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That Smarts!

A listener in Abilene, Texas, wonders about the expression that smarts! The verb to smart, meaning to sting or cause sharp pain, goes back more than a thousand years. The adjective smart, meaning intelligent, evolved from that sense of something...

Name-Letter Effect

Psychological research shows that when it comes to letters of the alphabet, people tend to like their own initials, perhaps because of a sense of ownership. This phenomenon is called the name-letter effect. This is part of a complete episode.

Work-Brittle

A Indianapolis, Indiana, woman remembers that her Kentucky-born grandfather used to say that a lazy person wasn’t very work-brickle. The dialectal term work-brickle is a variant of work-brittle, which, in the late 19th century, described...

Sun-Related Words and Their Relations

During a full solar eclipse you can see the sun’s glowing outer atmosphere, called the corona. In Latin, the term corona means “crown” or “garland.” It’s the source of coronation, as well as the coronary arteries...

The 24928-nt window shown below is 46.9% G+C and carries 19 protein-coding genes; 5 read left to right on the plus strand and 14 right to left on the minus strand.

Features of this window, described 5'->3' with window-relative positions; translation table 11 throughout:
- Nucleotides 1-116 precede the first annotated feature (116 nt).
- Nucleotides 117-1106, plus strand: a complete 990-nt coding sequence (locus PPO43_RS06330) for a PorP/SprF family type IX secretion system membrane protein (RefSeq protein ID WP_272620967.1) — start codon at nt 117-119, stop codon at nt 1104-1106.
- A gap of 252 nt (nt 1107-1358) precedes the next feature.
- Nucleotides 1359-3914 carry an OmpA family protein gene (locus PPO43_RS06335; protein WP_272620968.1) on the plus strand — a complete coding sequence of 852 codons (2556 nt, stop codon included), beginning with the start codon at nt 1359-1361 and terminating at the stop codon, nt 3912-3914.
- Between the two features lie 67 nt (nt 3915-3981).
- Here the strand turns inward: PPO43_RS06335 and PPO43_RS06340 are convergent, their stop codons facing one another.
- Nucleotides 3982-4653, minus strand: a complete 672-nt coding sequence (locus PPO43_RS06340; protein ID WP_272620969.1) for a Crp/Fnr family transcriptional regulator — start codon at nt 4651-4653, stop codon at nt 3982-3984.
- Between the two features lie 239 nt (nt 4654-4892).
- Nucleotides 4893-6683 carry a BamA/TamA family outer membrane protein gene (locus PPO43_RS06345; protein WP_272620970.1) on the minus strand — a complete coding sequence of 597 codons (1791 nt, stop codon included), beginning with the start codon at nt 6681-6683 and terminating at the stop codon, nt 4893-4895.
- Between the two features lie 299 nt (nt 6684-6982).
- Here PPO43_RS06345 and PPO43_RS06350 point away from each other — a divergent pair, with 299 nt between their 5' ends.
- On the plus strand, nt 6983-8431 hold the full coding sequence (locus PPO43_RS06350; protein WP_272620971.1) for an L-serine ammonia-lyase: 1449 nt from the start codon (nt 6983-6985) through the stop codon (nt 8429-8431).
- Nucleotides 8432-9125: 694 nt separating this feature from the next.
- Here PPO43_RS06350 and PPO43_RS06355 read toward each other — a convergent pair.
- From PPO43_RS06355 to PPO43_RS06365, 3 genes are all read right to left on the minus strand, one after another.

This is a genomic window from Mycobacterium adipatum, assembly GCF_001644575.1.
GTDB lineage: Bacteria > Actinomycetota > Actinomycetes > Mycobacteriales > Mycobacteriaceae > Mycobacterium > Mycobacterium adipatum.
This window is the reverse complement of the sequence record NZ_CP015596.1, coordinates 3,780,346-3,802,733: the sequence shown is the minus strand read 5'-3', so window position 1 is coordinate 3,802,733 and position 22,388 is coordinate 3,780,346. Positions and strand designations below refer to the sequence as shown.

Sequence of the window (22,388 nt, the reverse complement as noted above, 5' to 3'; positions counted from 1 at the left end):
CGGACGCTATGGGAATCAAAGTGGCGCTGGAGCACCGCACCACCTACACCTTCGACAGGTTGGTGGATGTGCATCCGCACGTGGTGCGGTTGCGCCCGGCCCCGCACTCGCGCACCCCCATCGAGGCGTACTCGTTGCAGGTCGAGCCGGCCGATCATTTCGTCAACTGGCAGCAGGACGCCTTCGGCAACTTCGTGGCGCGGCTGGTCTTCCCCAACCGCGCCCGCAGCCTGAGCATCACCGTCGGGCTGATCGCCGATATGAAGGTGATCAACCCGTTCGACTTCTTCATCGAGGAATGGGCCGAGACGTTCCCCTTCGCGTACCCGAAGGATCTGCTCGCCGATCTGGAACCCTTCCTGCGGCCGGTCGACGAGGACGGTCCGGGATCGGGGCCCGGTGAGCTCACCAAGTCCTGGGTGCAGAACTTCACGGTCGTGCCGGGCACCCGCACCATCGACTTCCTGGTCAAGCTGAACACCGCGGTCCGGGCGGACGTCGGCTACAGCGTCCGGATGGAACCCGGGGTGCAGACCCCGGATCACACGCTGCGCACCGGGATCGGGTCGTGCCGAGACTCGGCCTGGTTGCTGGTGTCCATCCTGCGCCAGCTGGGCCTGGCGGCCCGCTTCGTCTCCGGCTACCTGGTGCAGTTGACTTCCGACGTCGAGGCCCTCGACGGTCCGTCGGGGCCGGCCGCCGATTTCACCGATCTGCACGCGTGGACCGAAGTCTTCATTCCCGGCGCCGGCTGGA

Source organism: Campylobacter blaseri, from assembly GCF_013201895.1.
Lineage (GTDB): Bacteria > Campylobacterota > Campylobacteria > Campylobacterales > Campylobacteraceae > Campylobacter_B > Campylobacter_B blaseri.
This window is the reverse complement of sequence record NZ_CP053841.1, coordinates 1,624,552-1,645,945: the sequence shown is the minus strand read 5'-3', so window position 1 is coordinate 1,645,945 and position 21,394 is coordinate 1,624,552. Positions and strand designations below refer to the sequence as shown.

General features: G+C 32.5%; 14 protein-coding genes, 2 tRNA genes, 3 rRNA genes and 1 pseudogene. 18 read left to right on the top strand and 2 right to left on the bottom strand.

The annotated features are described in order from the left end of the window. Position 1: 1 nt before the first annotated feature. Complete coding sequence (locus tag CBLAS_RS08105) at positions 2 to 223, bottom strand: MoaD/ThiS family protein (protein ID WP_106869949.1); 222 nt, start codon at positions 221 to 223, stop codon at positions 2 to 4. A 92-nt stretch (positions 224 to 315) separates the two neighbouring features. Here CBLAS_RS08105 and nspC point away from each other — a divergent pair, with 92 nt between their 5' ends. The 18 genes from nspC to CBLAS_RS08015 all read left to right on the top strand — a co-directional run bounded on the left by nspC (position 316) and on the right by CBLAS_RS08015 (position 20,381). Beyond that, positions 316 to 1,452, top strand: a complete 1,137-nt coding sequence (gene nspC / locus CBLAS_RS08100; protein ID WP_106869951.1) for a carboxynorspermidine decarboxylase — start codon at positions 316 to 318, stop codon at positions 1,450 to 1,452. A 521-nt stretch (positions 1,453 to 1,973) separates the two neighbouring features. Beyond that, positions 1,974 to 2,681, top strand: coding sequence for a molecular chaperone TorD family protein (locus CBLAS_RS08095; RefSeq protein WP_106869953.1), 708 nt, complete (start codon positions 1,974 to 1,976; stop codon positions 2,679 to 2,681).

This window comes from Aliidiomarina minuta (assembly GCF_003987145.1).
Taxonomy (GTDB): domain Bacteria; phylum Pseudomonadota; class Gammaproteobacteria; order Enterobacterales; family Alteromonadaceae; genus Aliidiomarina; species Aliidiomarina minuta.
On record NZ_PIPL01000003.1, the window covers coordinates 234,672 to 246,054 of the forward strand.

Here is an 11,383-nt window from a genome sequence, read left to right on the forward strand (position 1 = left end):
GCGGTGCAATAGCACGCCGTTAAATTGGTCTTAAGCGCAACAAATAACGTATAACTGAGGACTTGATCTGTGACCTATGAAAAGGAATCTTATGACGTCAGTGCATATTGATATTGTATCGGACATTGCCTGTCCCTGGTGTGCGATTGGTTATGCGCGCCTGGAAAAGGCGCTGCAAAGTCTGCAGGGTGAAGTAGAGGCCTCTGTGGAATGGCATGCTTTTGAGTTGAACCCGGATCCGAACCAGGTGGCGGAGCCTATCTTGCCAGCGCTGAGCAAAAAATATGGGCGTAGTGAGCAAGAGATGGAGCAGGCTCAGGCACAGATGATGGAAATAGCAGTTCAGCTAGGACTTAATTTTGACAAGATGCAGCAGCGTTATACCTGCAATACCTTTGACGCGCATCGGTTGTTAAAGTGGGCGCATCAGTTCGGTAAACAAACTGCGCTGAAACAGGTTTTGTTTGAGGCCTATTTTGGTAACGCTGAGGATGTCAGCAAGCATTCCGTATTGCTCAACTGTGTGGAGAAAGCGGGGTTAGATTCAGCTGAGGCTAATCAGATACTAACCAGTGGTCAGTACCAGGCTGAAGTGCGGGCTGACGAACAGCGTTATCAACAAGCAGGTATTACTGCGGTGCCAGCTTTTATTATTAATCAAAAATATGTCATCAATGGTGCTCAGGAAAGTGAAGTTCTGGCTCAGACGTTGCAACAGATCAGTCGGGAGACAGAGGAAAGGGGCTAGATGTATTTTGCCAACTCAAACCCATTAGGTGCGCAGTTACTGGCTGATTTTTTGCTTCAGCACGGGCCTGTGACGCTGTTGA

Stir Crazy

A triathlete in Traverse City, Michigan, calls to say she’s going stir-crazy while recuperating from an injury. The term stir-crazy makes sense if you know that stir is an old synonym for “prison.” This is part of a complete...

Feeling Punk

A listener in Council Bluffs, Iowa, says his grandmother, born in 1899, used to say I’m feeling punk, meaning “I’m feeling ill.” The term derives from an older sense of punk meaning “rotted wood.” This is part of...

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